The ride home

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I rode back from a great meal at the old Pierini homestead cottage on my motorcycle the other night. I was hoping to beat the rain on my way back to Kirkland Lake. It wasn’t a long ride but the sun had gone down and heavy clouds hung overhead with light drizzle here and there. As I drove, the rain began to pelt then turned into stinging droplets that bounced off my leather jacket and jeans. I put down my visor, slowed down and took it easy.

In the blue twilight, the forest around me became a dark silhouette of familiar pointed pine trees. I could feel the rain slowly soaking through some of my clothing. The air was chilled but I was warm and dry under my layers. I breathed in the fresh scent of the rain, the pine forest and the damp muskeg around me. The hum of a 1978 Honda Goldwing rumbled underneath me and I kept an eye out for traffic, animals, obstacles on the road and the slick wet pavement. I couldn’t help but be reminded of a time not so long ago back in my community of Attawapiskat.

Every summer during the long hot days of July, my parents, Susan and Marius, would often take us out onto James Bay for a day trip or for a long weekend to Akamiski Island or Twin Island a bit north of the mouth of the Attawapiskat River. Those were great trips as they offered us children a chance to break away from the community and spend time with each other on the land without any distractions or the dysfunction of town living. Life was simple out there on the land. We all pitched in to make a fire. Someone would boil water for a large pot of strong tea. Mom would prepare a goose and make bannock. Dad tended to the camp repairing items we needed to survive, maintaining the outboard motor or building shelters.

Once we had settled down and some work was done we all ended up around the campfire with nothing to do but enjoy each other’s company. Mom and dad would tell us stories of the land and the people, our relatives and our ancestors who inhabited this area for generations.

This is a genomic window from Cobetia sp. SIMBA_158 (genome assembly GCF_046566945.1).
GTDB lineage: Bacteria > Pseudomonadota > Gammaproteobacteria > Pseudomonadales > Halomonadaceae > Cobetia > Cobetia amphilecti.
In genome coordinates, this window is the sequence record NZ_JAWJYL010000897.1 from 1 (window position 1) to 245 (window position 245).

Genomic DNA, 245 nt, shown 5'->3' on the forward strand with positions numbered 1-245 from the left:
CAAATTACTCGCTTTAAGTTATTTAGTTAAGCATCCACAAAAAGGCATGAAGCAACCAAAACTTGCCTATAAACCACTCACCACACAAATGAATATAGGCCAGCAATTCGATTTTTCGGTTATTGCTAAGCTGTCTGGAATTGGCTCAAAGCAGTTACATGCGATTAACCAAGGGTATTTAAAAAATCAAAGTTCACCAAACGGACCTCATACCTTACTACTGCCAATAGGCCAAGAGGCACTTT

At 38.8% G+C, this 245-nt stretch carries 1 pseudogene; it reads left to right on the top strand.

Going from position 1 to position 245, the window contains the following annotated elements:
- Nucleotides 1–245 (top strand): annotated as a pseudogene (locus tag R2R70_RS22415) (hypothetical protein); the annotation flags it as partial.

When it was time to bed down, it was easy to fall into sleep with the crackling of the burning logs, the lapping of the ocean water on the pebble shore and the wind in the trees to send us peacefully into the dream world. It was so comfortable to be in the wilderness surrounded by my family and parents out here on the island shore away from all the complexities of a modern life back in the community.

When we finally packed up to leave, we were always disappointed to be heading back into town. Even though we were returning to friends and family there was something unsettling about having to head back to a life of so many rules, boundaries and demands.

More often than not, dad would plan our return home for the latest high tide of the day, which usually meant we would be riding our 22-foot freighter canoe in the dark. Keeping track of tides is an important skill in the north and one has to know what the water level is at all times because if you arrive at the wrong moment, you either damage your canoe or motor and you might get stranded for hours somewhere on the bay or the river before you could complete your journey.

I can still hear dad hollering over the roar of his 30-horsepower Yamaha outboard motor, letting us know we were almost at the river. He would skilfully head south along the coast, being fully aware of where the mouth of the river was before turning west. Many times it would rain on those cool late summer evenings and we would shelter ourselves under blue-coloured plastic tarps as we made our way home.

The scent of the pine, the damp muskeg, the rain and the oily exhaust of the motor make up the same ingredients I identified with on my bike ride. The hum of the motor and the darkness of the landscape all around me took me back. The cold, the wet, the wind in my face and the smells all send me back to those trips on the land.

As I guided the Goldwing through the rain on the dark highway I could almost sense that if I glanced into my rear view mirror I would see my dad at the back of the canoe keeping us safe and moving forward at the controls. It occurred to me with a deep feeling of contentment that no matter where I go these days, my parents are never far from my mind.

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